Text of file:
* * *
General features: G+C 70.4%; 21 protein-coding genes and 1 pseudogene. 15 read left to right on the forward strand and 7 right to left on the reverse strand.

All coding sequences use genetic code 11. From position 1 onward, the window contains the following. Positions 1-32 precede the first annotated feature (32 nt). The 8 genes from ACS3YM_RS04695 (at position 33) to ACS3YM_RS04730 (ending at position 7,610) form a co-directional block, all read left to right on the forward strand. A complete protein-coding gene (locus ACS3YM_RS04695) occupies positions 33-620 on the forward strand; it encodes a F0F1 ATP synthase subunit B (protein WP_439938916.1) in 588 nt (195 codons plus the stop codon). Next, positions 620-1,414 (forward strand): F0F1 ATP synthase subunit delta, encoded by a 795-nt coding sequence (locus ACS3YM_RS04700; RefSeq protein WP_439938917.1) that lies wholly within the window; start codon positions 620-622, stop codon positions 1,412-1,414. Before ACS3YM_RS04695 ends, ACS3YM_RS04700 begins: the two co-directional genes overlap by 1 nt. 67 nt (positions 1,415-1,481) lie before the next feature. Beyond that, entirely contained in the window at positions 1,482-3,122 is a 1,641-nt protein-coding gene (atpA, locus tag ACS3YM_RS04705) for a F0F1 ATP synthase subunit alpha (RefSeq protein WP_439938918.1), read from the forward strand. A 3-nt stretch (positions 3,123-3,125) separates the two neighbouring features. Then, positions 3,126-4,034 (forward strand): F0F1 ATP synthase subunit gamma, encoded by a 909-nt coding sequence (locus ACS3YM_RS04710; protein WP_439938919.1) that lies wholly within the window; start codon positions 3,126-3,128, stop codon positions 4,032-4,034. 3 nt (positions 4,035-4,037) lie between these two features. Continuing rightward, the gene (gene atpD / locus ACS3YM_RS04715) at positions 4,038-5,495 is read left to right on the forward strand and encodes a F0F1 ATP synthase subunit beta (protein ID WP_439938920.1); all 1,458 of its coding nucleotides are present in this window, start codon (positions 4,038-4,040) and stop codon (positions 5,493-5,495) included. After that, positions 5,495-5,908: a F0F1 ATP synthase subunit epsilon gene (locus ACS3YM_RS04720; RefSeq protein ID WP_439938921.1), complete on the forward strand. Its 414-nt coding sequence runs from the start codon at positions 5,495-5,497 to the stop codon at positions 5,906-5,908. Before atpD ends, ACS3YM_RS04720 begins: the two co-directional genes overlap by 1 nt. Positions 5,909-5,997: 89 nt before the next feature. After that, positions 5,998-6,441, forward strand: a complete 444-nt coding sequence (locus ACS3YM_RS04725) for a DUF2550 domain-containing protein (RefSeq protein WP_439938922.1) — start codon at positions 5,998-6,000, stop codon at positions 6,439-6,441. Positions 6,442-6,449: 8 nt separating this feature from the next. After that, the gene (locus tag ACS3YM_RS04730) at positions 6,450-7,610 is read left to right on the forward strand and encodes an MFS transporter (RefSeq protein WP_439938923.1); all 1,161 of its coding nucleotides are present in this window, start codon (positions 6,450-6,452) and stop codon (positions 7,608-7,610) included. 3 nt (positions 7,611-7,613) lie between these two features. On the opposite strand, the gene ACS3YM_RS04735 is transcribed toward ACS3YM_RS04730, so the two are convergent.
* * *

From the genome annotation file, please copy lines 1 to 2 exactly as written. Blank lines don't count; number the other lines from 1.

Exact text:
General features: G+C 70.4%; 21 protein-coding genes and 1 pseudogene. 15 read left to right on the forward strand and 7 right to left on the reverse strand.

All coding sequences use genetic code 11. From position 1 onward, the window contains the following. Positions 1-32 precede the first annotated feature (32 nt). The 8 genes from ACS3YM_RS04695 (at position 33) to ACS3YM_RS04730 (ending at position 7,610) form a co-directional block, all read left to right on the forward strand. A complete protein-coding gene (locus ACS3YM_RS04695) occupies positions 33-620 on the forward strand; it encodes a F0F1 ATP synthase subunit B (protein WP_439938916.1) in 588 nt (195 codons plus the stop codon). Next, positions 620-1,414 (forward strand): F0F1 ATP synthase subunit delta, encoded by a 795-nt coding sequence (locus ACS3YM_RS04700; RefSeq protein WP_439938917.1) that lies wholly within the window; start codon positions 620-622, stop codon positions 1,412-1,414. Before ACS3YM_RS04695 ends, ACS3YM_RS04700 begins: the two co-directional genes overlap by 1 nt. 67 nt (positions 1,415-1,481) lie before the next feature. Beyond that, entirely contained in the window at positions 1,482-3,122 is a 1,641-nt protein-coding gene (atpA, locus tag ACS3YM_RS04705) for a F0F1 ATP synthase subunit alpha (RefSeq protein WP_439938918.1), read from the forward strand. A 3-nt stretch (positions 3,123-3,125) separates the two neighbouring features. Then, positions 3,126-4,034 (forward strand): F0F1 ATP synthase subunit gamma, encoded by a 909-nt coding sequence (locus ACS3YM_RS04710; protein WP_439938919.1) that lies wholly within the window; start codon positions 3,126-3,128, stop codon positions 4,032-4,034. 3 nt (positions 4,035-4,037) lie between these two features. Continuing rightward, the gene (gene atpD / locus ACS3YM_RS04715) at positions 4,038-5,495 is read left to right on the forward strand and encodes a F0F1 ATP synthase subunit beta (protein ID WP_439938920.1); all 1,458 of its coding nucleotides are present in this window, start codon (positions 4,038-4,040) and stop codon (positions 5,493-5,495) included. After that, positions 5,495-5,908: a F0F1 ATP synthase subunit epsilon gene (locus ACS3YM_RS04720; RefSeq protein ID WP_439938921.1), complete on the forward strand. Its 414-nt coding sequence runs from the start codon at positions 5,495-5,497 to the stop codon at positions 5,906-5,908. Before atpD ends, ACS3YM_RS04720 begins: the two co-directional genes overlap by 1 nt. Positions 5,909-5,997: 89 nt before the next feature. After that, positions 5,998-6,441, forward strand: a complete 444-nt coding sequence (locus ACS3YM_RS04725) for a DUF2550 domain-containing protein (RefSeq protein WP_439938922.1) — start codon at positions 5,998-6,000, stop codon at positions 6,439-6,441. Positions 6,442-6,449: 8 nt separating this feature from the next. After that, the gene (locus tag ACS3YM_RS04730) at positions 6,450-7,610 is read left to right on the forward strand and encodes an MFS transporter (RefSeq protein WP_439938923.1); all 1,161 of its coding nucleotides are present in this window, start codon (positions 6,450-6,452) and stop codon (positions 7,608-7,610) included. 3 nt (positions 7,611-7,613) lie between these two features. On the opposite strand, the gene ACS3YM_RS04735 is transcribed toward ACS3YM_RS04730, so the two are convergent.